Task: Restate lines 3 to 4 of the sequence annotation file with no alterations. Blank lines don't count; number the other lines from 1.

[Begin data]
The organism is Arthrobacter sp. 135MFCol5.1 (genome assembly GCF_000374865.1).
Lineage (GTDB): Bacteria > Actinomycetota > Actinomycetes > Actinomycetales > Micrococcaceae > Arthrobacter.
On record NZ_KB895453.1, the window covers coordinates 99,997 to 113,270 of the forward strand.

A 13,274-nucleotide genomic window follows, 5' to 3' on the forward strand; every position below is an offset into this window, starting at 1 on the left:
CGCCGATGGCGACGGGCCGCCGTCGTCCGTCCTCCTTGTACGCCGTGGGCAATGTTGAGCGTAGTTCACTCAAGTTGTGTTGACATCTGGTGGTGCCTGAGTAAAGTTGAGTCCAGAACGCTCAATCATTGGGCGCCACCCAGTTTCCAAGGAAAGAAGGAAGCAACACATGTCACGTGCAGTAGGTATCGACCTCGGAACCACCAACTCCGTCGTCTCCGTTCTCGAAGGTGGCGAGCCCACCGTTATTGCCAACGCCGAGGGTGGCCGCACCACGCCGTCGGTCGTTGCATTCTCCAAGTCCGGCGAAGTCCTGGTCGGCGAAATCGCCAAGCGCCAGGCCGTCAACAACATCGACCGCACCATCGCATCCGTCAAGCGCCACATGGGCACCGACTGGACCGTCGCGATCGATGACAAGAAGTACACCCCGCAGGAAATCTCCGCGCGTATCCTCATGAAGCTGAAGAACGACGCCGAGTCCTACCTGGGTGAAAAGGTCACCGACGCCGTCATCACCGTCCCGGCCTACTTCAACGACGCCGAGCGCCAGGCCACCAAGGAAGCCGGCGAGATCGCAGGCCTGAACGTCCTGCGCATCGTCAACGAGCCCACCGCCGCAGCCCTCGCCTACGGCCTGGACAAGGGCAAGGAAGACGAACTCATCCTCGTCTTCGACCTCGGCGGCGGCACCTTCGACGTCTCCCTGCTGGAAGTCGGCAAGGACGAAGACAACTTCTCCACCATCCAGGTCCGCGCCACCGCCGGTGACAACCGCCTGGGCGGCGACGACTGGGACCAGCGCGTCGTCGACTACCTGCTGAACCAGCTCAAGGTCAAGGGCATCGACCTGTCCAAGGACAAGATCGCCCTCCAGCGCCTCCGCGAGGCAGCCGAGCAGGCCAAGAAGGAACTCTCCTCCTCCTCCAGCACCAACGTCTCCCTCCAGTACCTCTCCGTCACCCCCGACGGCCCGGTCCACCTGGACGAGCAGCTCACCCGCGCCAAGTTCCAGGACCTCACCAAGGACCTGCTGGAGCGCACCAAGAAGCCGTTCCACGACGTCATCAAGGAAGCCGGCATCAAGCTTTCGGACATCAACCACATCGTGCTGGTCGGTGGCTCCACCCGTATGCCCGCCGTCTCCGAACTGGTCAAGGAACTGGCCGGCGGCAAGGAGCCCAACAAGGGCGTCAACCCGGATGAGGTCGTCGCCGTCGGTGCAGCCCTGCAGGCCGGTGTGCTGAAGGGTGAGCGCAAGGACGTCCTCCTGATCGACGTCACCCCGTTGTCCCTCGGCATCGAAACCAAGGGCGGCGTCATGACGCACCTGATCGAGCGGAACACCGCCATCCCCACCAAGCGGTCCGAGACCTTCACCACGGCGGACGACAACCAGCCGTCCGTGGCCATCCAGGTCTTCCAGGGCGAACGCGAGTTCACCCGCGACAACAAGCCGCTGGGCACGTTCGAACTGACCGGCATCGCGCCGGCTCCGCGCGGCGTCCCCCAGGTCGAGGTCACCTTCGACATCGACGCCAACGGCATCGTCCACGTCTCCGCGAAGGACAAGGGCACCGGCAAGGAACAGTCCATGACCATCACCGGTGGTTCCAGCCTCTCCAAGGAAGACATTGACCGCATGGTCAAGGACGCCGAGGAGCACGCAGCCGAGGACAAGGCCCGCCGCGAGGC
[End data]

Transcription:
On record NZ_KB895453.1, the window covers coordinates 99,997 to 113,270 of the forward strand.

A 13,274-nucleotide genomic window follows, 5' to 3' on the forward strand; every position below is an offset into this window, starting at 1 on the left: